With the arrival of September, it is time to finally deal with the population of the Varroa destructor, which weakens the winter bee generation. It is also worth protecting the combs taken out from the hives against the destructive effect of the Wax moth. In both cases, a 120 ml acid dispenser from the Łyson company offer may prove helpful.
Formic acid – an effective way to combat Varroa
Most pharmaceuticals are expensive, so beekeepers are increasingly looking to find other solutions. Some of those are very effective and at the same time inexpensive to use. Formic acid has been known for years and proven in apiaries. It is an organic chemical compound, namely carboxylic acid. The biggest advantage of its application is that it fights Varroa destructor not only on bees themselves – like other medications – but also those hidden inside the sealed off comb cells. Due to the shortened foretical phase of the pests, this factor proves crucial. The 85% formic acid treatment, if carried out correctly, is safe for bees and is highly effective in reducing varroasis.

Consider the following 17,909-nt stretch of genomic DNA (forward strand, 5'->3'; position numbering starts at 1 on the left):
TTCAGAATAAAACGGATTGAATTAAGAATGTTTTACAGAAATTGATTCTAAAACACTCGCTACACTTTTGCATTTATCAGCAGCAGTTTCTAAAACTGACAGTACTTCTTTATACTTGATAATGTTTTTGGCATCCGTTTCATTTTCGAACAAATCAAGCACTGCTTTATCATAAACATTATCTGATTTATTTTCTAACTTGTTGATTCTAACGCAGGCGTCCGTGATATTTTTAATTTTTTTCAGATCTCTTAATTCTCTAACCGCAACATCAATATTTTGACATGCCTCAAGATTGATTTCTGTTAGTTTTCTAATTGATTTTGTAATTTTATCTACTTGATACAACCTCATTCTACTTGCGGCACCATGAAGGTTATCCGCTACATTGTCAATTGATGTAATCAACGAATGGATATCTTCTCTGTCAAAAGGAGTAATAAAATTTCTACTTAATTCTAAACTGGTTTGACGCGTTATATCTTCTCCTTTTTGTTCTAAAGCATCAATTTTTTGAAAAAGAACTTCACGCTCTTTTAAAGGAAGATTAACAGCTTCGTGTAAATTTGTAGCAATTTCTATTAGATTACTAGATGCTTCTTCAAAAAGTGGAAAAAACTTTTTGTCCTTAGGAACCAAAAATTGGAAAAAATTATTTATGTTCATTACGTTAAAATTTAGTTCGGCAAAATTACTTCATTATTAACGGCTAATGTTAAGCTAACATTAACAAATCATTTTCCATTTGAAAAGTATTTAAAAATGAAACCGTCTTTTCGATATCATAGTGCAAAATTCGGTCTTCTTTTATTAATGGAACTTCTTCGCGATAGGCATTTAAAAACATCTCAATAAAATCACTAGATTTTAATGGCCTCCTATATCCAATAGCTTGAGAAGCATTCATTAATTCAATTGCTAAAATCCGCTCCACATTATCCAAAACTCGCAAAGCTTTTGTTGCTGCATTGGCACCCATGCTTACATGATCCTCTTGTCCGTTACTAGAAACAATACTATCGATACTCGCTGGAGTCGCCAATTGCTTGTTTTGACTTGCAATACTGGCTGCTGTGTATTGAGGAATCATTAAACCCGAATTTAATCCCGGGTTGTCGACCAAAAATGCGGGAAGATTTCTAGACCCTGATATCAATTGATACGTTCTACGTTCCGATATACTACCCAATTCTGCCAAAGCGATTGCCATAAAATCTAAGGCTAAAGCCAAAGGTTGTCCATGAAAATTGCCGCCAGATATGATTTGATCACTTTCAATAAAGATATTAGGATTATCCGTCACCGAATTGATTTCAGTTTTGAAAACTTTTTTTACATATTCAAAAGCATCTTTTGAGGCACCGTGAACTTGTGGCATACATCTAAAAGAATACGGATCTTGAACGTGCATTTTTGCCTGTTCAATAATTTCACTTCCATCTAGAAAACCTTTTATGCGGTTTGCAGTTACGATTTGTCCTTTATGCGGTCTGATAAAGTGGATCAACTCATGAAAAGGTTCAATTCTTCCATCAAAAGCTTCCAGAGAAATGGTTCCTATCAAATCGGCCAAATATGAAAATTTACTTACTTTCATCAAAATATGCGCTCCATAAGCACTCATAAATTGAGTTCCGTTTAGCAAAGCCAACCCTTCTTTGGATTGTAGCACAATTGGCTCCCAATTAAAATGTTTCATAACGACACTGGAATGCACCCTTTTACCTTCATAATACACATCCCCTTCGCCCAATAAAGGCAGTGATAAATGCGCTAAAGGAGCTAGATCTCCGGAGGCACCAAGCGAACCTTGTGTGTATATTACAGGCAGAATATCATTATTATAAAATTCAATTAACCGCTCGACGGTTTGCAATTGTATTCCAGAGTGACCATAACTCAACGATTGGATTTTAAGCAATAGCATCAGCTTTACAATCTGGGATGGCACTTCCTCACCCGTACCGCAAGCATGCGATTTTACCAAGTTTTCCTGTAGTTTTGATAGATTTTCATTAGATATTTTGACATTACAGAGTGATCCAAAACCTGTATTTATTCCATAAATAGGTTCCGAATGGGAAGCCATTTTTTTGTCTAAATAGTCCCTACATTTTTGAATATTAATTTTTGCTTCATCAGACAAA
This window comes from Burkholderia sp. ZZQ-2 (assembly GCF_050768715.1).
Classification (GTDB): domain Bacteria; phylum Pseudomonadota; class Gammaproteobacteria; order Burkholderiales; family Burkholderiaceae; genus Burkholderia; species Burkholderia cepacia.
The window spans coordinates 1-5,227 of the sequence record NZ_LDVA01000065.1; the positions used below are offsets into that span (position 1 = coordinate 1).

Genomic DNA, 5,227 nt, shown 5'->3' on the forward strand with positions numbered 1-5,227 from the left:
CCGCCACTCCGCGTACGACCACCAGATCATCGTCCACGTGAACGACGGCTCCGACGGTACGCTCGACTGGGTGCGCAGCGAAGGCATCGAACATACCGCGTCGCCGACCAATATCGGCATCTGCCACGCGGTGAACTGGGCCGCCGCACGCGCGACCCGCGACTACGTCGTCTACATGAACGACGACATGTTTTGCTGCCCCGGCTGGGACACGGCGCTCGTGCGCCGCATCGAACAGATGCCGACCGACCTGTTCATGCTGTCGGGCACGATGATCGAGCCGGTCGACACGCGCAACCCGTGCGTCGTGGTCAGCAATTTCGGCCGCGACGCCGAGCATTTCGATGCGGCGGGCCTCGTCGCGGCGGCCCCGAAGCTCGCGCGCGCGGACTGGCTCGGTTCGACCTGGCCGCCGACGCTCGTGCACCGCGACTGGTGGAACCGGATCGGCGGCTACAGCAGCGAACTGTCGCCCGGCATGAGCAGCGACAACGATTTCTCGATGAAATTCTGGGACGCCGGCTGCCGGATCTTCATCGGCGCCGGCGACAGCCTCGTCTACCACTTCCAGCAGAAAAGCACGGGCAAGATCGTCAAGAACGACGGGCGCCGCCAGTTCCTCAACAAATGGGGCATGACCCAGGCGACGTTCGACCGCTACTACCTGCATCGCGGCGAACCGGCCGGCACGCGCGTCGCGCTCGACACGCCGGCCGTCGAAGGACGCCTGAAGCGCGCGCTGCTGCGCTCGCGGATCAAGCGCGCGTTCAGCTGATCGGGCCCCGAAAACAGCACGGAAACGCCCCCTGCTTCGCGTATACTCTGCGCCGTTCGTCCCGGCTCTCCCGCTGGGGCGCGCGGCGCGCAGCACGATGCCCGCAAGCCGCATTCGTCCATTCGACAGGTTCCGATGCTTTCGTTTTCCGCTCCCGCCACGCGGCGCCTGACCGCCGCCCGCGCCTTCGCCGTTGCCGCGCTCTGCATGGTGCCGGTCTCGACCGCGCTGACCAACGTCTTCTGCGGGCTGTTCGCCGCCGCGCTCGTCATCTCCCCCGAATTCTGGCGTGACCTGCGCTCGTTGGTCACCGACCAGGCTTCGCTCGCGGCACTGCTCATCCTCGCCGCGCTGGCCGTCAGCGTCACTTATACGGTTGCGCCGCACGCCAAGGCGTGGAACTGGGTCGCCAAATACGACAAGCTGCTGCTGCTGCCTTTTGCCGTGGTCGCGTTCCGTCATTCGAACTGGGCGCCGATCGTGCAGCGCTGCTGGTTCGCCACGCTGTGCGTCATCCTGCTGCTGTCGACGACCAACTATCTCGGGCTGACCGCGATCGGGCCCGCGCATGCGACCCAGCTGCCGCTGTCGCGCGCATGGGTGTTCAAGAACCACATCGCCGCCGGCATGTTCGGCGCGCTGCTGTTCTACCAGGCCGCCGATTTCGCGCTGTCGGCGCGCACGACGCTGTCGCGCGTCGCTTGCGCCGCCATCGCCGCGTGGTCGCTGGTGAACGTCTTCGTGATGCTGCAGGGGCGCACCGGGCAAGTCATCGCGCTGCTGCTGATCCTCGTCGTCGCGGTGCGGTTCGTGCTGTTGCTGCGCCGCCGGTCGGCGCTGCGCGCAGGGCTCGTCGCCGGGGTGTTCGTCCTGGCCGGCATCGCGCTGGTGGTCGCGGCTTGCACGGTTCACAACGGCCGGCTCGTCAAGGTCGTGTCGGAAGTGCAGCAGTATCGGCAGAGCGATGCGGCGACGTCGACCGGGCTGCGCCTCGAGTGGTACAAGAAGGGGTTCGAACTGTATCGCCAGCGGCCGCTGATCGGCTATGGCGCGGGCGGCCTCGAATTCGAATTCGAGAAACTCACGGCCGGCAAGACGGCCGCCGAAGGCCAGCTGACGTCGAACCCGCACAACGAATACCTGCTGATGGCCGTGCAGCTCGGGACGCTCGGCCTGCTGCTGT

Acetic acid – a way to keep combs in storage
The returning challenge that beekeepers face every year is to keep the withdrawn frames safe in storage awaiting their re-use in the hives. The stock of those frames is a valuable resource. It allows bees to start collecting honey faster, which is especially important in the early stages of the season. Unfortunately, combs that are not cared for by a bee family often fall prey to the Wax moth. The larvae feed on them, destroying them over time to the point where they cannot be used again in the hives. One way to protect the combs is to apply acetic acid to them. Its concentration in the air makes the pest activity cease. Several days before these frames are planned to be placed back in the hive, they need to be aired, as the smell of the acetic acid on them discourages bees from getting near the combs and thus from using them.